A few other candidates weighed in on the issue. Ayres agreed that it’s counterproductive for schools if there is dissension. Hurst said she would hope that in the school board’s executive sessions, there is back and forth debate between the board and administration. Downey questioned the process of having issues worked out before they are brought to the public board meetings.

Charter Schools

The candidates were asked why they think some families left the Duneland Schools to attend the new Discovery Charter School.

Trout said Duneland welcomes competition, but that there is no reason to go to the charter school, since Duneland already offers quality curriculum. He said he is dismayed that the Indiana governor and State Superintendent of Public Instruction have allowed the new charter school when the public school already excels.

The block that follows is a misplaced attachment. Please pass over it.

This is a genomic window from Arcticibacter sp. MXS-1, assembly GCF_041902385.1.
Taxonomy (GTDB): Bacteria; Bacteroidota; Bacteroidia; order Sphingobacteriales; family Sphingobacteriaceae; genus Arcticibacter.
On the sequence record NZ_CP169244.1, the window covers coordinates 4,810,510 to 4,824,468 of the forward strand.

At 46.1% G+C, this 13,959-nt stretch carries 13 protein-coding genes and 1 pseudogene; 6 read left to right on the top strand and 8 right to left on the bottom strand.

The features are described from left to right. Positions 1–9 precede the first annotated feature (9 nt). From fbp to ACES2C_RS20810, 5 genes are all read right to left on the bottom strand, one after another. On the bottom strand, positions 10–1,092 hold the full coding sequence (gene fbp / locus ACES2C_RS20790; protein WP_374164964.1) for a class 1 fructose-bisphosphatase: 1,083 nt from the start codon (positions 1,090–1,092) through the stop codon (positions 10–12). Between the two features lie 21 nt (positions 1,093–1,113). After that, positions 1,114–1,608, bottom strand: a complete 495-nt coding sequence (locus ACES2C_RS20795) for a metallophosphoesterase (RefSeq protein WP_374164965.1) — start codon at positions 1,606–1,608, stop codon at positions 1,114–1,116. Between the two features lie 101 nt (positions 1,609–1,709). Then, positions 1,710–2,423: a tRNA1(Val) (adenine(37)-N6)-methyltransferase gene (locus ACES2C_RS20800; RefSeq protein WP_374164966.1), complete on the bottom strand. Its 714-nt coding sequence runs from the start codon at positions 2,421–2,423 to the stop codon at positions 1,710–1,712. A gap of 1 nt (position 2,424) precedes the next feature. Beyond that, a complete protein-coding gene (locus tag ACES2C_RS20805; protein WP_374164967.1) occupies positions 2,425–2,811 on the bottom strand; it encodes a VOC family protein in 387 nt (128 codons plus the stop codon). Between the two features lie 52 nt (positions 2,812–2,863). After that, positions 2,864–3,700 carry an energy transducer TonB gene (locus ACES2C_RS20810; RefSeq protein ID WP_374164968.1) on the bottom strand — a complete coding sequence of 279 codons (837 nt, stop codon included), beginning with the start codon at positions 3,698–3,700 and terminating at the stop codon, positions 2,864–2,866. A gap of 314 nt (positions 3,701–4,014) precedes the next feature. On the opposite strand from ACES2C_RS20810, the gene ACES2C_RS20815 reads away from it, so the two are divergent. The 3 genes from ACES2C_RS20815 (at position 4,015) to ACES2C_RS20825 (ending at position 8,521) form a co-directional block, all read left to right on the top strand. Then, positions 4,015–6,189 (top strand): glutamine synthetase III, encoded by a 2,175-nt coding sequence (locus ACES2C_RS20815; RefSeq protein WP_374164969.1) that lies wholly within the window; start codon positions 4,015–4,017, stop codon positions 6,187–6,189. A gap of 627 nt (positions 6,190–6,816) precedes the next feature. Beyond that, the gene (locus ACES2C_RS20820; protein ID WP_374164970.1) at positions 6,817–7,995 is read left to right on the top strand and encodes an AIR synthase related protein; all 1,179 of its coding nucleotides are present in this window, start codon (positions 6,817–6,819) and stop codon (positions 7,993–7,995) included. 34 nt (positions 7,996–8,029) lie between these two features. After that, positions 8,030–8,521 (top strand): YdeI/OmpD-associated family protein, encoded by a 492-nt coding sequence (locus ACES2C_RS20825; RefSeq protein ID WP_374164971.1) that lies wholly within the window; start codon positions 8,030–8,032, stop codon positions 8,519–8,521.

Both Trout and Marshall also voiced dissatisfaction with local state legislators who have been unable to explain the disparity in the per-pupil funding between charter schools and the public schools. “The people who should know did not have an answer for us,” Trout said. Further, Marshall said the current Indiana Legislature has been one of the most ineffective and that Gov. Daniels and State Superintendent Tony Bennett have a different education agenda. “They are just not listening to our state legislators,” he said.

Marshall said he won’t question any family’s decision to go to the charter school. He said it’s his understanding that families who opted to leave Duneland wanted the ecology-focused curriculum at Discovery that they felt they didn’t get from Duneland. But he also said he’s confident that a number of those families will eventually return to Duneland. “There’s nothing wrong with competition. We won’t shy away from that,” he said.